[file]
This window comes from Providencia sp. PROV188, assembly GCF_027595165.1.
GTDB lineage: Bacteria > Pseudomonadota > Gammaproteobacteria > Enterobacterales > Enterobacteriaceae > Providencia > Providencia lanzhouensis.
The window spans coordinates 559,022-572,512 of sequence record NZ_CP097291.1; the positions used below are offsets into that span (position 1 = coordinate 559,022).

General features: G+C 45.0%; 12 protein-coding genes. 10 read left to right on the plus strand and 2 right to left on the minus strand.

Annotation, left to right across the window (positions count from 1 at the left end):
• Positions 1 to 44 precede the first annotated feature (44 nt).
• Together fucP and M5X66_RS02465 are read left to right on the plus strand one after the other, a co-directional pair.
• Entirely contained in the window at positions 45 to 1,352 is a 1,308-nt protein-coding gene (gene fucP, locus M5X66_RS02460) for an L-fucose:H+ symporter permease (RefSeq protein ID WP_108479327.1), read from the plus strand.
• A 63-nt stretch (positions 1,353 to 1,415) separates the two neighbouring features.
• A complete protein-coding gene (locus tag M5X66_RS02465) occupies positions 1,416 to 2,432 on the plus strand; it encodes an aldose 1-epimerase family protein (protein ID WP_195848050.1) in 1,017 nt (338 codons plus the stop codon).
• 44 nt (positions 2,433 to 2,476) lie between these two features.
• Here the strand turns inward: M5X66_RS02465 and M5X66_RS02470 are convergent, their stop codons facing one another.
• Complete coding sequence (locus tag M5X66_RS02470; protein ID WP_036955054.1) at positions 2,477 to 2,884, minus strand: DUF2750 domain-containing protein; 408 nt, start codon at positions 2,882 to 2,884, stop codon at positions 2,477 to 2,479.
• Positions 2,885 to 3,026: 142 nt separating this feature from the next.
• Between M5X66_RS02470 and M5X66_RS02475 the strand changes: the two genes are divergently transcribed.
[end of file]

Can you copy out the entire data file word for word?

This window comes from Providencia sp. PROV188, assembly GCF_027595165.1.
GTDB lineage: Bacteria > Pseudomonadota > Gammaproteobacteria > Enterobacterales > Enterobacteriaceae > Providencia > Providencia lanzhouensis.
The window spans coordinates 559,022-572,512 of sequence record NZ_CP097291.1; the positions used below are offsets into that span (position 1 = coordinate 559,022).

General features: G+C 45.0%; 12 protein-coding genes. 10 read left to right on the plus strand and 2 right to left on the minus strand.

Annotation, left to right across the window (positions count from 1 at the left end):
• Positions 1 to 44 precede the first annotated feature (44 nt).
• Together fucP and M5X66_RS02465 are read left to right on the plus strand one after the other, a co-directional pair.
• Entirely contained in the window at positions 45 to 1,352 is a 1,308-nt protein-coding gene (gene fucP, locus M5X66_RS02460) for an L-fucose:H+ symporter permease (RefSeq protein ID WP_108479327.1), read from the plus strand.
• A 63-nt stretch (positions 1,353 to 1,415) separates the two neighbouring features.
• A complete protein-coding gene (locus tag M5X66_RS02465) occupies positions 1,416 to 2,432 on the plus strand; it encodes an aldose 1-epimerase family protein (protein ID WP_195848050.1) in 1,017 nt (338 codons plus the stop codon).
• 44 nt (positions 2,433 to 2,476) lie between these two features.
• Here the strand turns inward: M5X66_RS02465 and M5X66_RS02470 are convergent, their stop codons facing one another.
• Complete coding sequence (locus tag M5X66_RS02470; protein ID WP_036955054.1) at positions 2,477 to 2,884, minus strand: DUF2750 domain-containing protein; 408 nt, start codon at positions 2,882 to 2,884, stop codon at positions 2,477 to 2,479.
• Positions 2,885 to 3,026: 142 nt separating this feature from the next.
• Between M5X66_RS02470 and M5X66_RS02475 the strand changes: the two genes are divergently transcribed.